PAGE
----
Did a Topless Woman Appear in Disney’s ‘The Rescuers’?

A hidden image of a topless woman fleetingly appeared in the initial home video version of Disney's animated feature 'The Rescuers.'

  • Published 13 January 1999

Claim

A hidden image of a topless woman appears in the home video version of Disney's 'The Rescuers.'

Origin

On 8 January 1999, Disney announced a recall of the home video version of their 1977 animated feature The Rescuers because it contained an “objectionable background image.” That image was one which appeared in a scene approximately 38 minutes into the film: as rodent heroes Bianca and Bernard fly through the city in a sardine box strapped to the back of Orville, proprietor of Albatross Air Charter Service, the photographic image of a topless woman can be seen at the window of a building in the background in two different non-consecutive frames, first in the bottom left corner, then at the top center portion of the frame:

Unlike most rumors of risqué words and visuals hidden in Disney’s animated films, this one was clearly true, and the images in question were undeniably purposefully inserted into the movie.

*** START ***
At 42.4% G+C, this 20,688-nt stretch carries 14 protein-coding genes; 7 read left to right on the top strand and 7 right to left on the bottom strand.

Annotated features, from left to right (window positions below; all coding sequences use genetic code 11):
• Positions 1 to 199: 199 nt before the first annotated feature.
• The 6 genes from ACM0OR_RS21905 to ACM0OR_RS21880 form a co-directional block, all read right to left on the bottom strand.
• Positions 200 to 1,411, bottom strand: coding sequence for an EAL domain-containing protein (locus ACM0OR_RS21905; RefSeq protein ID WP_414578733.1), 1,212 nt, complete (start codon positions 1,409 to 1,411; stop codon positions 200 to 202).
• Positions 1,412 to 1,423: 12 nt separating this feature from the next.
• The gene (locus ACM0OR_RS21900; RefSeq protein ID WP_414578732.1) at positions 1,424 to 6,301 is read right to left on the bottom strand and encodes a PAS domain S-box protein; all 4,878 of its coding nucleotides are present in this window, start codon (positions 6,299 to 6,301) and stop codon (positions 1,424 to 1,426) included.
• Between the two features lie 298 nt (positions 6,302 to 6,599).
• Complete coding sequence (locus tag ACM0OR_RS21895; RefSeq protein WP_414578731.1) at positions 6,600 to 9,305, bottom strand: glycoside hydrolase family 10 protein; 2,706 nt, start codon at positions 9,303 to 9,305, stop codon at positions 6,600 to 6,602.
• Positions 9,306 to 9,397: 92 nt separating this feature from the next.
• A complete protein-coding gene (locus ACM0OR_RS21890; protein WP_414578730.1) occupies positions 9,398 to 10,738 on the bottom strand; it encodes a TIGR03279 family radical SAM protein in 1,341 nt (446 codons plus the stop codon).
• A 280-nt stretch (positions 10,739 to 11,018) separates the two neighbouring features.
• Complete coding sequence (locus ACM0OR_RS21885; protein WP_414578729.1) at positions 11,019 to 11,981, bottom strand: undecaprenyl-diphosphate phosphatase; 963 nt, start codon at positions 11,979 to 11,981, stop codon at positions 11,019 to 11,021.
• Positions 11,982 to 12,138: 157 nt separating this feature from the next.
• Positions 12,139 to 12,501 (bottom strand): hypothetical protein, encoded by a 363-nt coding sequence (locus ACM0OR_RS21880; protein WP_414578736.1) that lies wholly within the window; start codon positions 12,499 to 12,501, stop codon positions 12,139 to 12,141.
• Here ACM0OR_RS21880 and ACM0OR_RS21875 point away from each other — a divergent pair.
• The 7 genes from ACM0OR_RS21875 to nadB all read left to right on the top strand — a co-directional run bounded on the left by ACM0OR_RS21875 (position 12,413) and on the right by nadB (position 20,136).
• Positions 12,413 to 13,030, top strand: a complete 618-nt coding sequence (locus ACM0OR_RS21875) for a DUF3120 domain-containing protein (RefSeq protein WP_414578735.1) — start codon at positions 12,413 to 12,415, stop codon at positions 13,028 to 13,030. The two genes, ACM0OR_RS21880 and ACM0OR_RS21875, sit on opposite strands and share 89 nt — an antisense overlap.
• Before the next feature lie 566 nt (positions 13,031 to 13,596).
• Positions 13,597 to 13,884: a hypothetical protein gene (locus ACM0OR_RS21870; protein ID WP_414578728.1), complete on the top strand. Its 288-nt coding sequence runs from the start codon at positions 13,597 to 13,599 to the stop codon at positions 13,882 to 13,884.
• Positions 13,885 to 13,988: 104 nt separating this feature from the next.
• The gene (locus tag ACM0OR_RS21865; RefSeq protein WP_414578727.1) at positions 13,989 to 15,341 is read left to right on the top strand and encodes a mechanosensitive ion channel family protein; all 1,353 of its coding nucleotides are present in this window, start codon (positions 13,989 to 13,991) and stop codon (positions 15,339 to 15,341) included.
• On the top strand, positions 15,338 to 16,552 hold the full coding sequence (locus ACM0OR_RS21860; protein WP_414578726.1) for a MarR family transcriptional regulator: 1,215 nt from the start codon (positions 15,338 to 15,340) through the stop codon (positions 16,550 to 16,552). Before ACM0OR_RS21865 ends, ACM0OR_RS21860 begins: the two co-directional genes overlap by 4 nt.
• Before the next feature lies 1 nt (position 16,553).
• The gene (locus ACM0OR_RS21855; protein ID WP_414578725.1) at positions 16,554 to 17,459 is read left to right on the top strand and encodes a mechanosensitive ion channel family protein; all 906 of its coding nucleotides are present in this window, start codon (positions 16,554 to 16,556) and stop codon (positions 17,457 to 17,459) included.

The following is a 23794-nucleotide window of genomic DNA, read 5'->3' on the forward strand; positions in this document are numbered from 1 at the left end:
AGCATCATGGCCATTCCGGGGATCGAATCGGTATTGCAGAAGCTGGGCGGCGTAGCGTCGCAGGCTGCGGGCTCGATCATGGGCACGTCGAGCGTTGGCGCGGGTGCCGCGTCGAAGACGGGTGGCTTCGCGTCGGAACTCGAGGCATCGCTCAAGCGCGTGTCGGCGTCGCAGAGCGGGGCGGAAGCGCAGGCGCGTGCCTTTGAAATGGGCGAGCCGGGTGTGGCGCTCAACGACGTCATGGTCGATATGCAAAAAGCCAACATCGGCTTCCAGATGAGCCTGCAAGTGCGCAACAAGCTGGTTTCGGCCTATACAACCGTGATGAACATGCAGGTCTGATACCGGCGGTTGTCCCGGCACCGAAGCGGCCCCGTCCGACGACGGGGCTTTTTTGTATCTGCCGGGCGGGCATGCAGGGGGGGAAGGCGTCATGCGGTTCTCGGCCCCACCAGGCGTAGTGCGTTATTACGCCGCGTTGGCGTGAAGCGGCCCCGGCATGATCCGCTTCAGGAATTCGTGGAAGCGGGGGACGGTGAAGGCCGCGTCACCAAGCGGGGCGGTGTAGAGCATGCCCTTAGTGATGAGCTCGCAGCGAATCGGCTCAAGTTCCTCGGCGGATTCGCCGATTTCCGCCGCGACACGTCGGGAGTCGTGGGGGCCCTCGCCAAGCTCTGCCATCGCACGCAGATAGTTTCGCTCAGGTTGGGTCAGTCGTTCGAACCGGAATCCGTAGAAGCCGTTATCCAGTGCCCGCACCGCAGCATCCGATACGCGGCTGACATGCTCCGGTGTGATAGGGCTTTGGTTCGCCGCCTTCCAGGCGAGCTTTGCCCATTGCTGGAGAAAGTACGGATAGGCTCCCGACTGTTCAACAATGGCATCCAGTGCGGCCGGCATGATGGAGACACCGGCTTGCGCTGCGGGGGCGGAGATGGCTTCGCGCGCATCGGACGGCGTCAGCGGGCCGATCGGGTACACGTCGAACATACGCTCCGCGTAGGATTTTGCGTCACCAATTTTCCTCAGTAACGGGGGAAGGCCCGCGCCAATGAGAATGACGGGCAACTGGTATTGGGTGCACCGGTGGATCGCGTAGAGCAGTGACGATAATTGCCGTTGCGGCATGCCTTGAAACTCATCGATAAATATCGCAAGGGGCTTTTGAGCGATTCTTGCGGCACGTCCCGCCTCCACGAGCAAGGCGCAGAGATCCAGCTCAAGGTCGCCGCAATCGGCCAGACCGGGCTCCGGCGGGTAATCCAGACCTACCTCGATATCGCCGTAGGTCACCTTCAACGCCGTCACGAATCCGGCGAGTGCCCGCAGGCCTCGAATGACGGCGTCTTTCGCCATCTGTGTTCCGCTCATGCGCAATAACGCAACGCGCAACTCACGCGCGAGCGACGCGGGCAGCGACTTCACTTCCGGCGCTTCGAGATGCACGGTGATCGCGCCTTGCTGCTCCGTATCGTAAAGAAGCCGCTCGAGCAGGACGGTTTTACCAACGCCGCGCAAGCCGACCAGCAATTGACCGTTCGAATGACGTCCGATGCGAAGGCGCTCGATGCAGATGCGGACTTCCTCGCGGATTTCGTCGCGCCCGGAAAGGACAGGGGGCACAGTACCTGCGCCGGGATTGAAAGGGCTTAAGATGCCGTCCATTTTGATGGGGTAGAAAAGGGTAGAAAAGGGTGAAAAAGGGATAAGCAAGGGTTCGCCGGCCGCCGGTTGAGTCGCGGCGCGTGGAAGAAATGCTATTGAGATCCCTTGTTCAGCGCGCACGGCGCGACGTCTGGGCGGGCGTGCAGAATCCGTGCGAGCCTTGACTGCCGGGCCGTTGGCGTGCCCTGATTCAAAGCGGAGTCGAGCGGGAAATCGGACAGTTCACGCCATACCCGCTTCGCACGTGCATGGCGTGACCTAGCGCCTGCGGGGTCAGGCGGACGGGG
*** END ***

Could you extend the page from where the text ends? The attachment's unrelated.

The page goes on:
The two “topless woman” frames had reputedly been present in the film ever since its original theatrical release in 1977 (a fact apparently confirmed by Disney, whose spokesperson said that the tampering “was done more than 20 years ago”), although Disney claimed that they were not included in the 1992 home video release because that version “was made from a different print.”

Disney also maintained that the images were not placed in the film by any of their animators but were instead inserted during the post-production process. The company decided to recall 3.4 million copies of the video “to keep our promise to families that we can trust and rely on the Disney brand to provide the finest in family entertainment.”

Disney’s announcement of the recall was considered a bit curious by some at the time it took place because, unlike previous rumors about “hidden” items in Disney’s animated films, knowledge of the hidden images found in The Rescuers was not widespread until Disney itself made a public statement about it. As well, the frames in question were not noticeable during a normal viewing of the film — one had to know they were there and freeze-frame the video to view them.

So why did Disney choose to issue an announcement about The Rescuers and recall the video at that time? Perhaps they were just being prudently proactive in attempting to manage the situation promptly rather than waiting and being forced to respond after someone else broke the news. But some skeptics at the time suggested that perhaps one of the best ways to boost sales of a slow-selling video would be to announce its recall due to the presence of some “objectionable images.”

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